Alan Keogh talks about the balance of space and the invisibility of beautiful design in the next in our series Under the Covers, about all things artful in the book world.
How do you start?
What I generally like is for the author to provide a synopsis of the work—not strictly the narrative but what the book means and what they are trying to convey. Their own view has far more texture and offers greater insight. This, along with an objective view, can give a broad range of interpretations and greater scope for design.
What is the most misunderstood aspect of cover design?
The balance of space and the subtlety of typography. The more effortless it seems, the more work has gone into it.
How much influence should/does the author have in the eventual design?
Depending on the author and their overall vision of the project as a whole, the level of influence differs greatly. Some see the entirety as a complete package and direction will be given. Others enjoy other perspectives and their expression—which can be fun. Design options considered as non-runners are sometimes winners and vice versa.
What is the best aspect of being a cover designer, and what is the worst?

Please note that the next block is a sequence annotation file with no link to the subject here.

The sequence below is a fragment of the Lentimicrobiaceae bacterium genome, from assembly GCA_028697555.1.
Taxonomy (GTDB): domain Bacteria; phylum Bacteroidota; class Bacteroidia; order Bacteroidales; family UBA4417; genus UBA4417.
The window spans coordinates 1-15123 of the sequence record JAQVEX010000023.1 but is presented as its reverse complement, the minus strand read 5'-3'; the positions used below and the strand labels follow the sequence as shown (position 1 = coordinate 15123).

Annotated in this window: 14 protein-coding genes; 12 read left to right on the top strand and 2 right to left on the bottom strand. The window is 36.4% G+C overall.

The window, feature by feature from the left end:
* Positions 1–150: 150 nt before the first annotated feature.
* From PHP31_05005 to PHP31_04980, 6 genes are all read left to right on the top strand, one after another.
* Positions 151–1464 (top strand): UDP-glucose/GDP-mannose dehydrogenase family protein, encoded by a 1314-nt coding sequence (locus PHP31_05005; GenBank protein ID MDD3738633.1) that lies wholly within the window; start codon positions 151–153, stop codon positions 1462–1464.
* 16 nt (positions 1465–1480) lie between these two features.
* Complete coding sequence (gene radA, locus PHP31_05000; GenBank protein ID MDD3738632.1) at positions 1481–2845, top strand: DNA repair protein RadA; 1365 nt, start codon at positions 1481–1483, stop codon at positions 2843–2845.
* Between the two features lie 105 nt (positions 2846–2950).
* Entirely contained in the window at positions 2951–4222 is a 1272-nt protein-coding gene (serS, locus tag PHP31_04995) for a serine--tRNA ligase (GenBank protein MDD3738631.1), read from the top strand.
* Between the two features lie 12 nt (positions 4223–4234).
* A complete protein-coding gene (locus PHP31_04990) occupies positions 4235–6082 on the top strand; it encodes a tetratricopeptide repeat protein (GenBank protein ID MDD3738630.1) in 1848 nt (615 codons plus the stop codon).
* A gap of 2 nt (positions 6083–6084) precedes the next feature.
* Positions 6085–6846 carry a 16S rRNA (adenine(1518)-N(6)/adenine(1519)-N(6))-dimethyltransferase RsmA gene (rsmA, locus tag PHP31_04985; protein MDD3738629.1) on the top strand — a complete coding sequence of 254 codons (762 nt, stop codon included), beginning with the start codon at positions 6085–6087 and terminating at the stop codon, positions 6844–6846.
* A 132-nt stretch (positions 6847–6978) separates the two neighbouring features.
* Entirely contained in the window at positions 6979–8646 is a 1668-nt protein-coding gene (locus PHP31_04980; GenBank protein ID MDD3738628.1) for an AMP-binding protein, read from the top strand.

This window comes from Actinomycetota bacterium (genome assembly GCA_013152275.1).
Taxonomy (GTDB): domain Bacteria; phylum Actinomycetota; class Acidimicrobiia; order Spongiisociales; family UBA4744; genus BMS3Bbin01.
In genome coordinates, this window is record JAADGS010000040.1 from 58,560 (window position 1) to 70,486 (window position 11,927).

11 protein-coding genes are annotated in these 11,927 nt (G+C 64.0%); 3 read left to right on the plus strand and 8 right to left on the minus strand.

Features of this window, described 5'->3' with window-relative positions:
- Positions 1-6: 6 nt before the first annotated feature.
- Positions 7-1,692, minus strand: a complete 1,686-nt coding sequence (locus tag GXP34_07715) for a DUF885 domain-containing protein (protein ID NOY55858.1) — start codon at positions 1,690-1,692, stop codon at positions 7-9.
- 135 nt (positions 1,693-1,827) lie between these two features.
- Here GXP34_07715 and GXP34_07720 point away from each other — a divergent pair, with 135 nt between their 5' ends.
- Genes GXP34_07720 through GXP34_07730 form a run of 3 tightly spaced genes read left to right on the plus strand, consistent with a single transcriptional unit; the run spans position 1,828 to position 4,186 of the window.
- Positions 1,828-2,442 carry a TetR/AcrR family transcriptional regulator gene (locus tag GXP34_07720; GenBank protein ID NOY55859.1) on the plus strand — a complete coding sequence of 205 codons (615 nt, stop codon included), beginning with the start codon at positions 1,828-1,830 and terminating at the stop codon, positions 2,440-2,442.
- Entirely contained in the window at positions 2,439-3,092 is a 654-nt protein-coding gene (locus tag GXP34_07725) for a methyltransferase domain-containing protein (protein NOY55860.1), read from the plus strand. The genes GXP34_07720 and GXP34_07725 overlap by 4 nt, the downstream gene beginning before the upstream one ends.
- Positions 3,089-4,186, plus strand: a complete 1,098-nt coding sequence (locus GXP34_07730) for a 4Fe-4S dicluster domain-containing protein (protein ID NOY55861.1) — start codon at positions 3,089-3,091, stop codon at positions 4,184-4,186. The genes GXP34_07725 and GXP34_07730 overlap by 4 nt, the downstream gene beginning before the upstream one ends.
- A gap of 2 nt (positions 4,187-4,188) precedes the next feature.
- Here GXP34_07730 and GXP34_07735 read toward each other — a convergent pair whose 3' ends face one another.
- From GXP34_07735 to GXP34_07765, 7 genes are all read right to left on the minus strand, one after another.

Spending time browsing designs and acknowledging great work and beautiful pieces of art. Trying to live up to that standard is both a weight and a motivation.
Do you have an author that you’d love to design covers for?
Haruki Murakami. I enjoy surrealism and his particular blending of genres and themes. There are so many motifs and layers to his writing – an almost inexhaustible well of imagery and meaning for readers and designers alike.
Who is a designer that you greatly admire?/Is there a recent cover that you wish you’d designed?
If I am in need of a refresh as I tend to revisit the works of Saul Bass. I find it gives focus and recrystalises what is required and how best to get it across in as simple and visual a way as possible. Years old but as fresh as any design today.
In 2008 Penguin released a centenary collection of James Bond books with prints by Michael Gillette. I loved these: the colour, the typography, the crops and white space. Beautiful!
Are there any design cliches, tics or habits that get under your skin?
To be honest I find the quality of book design in general to be of a very high level. I do find genre clichés to be slightly tiresome, books generally come with marketing requirements but good design will always stand out.
What do you look for in a good cover design, and do you think designers assess book covers differently to someone browsing in a book shop (and how do you negotiate these two things)?
I am definitely more attracted (and likely to purchase) a book with a more interesting cover. To me it gives more currency to the book as a whole – investment, effort and creative license has been given to help complete the endeavour. A clever or interesting cover piques interest more than a standard design.